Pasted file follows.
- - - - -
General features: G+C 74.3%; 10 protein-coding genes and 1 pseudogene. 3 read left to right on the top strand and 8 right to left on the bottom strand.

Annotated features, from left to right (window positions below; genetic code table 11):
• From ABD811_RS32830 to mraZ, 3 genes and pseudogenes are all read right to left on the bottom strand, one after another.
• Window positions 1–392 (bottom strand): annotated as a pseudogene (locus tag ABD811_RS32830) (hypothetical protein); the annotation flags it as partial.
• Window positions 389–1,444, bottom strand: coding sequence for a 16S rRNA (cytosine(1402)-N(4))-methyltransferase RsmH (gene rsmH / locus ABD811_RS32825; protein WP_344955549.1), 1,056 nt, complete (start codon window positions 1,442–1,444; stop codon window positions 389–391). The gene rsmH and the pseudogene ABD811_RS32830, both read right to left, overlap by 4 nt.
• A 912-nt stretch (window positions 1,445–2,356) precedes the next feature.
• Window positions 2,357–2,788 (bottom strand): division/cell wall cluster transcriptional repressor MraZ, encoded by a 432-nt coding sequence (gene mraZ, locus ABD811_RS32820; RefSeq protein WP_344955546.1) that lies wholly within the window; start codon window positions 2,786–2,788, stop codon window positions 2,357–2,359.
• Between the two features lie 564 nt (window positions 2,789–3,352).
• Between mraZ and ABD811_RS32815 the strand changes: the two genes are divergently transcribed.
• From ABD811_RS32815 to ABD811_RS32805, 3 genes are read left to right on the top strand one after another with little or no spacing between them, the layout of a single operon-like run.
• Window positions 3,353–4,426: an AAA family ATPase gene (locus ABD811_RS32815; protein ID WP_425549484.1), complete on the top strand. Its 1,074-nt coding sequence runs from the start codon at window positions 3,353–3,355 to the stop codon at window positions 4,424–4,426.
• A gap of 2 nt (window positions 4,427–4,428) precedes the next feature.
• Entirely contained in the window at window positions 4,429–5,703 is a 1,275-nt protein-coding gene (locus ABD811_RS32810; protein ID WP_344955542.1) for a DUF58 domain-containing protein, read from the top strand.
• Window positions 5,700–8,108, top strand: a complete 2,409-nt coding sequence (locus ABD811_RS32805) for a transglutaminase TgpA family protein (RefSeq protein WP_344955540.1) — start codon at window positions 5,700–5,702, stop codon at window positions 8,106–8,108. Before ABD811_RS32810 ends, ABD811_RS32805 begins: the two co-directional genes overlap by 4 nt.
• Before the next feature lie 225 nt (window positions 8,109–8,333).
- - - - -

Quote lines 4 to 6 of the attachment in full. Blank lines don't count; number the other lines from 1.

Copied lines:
• Window positions 1–392 (bottom strand): annotated as a pseudogene (locus tag ABD811_RS32830) (hypothetical protein); the annotation flags it as partial.
• Window positions 389–1,444, bottom strand: coding sequence for a 16S rRNA (cytosine(1402)-N(4))-methyltransferase RsmH (gene rsmH / locus ABD811_RS32825; protein WP_344955549.1), 1,056 nt, complete (start codon window positions 1,442–1,444; stop codon window positions 389–391). The gene rsmH and the pseudogene ABD811_RS32830, both read right to left, overlap by 4 nt.
• A 912-nt stretch (window positions 1,445–2,356) precedes the next feature.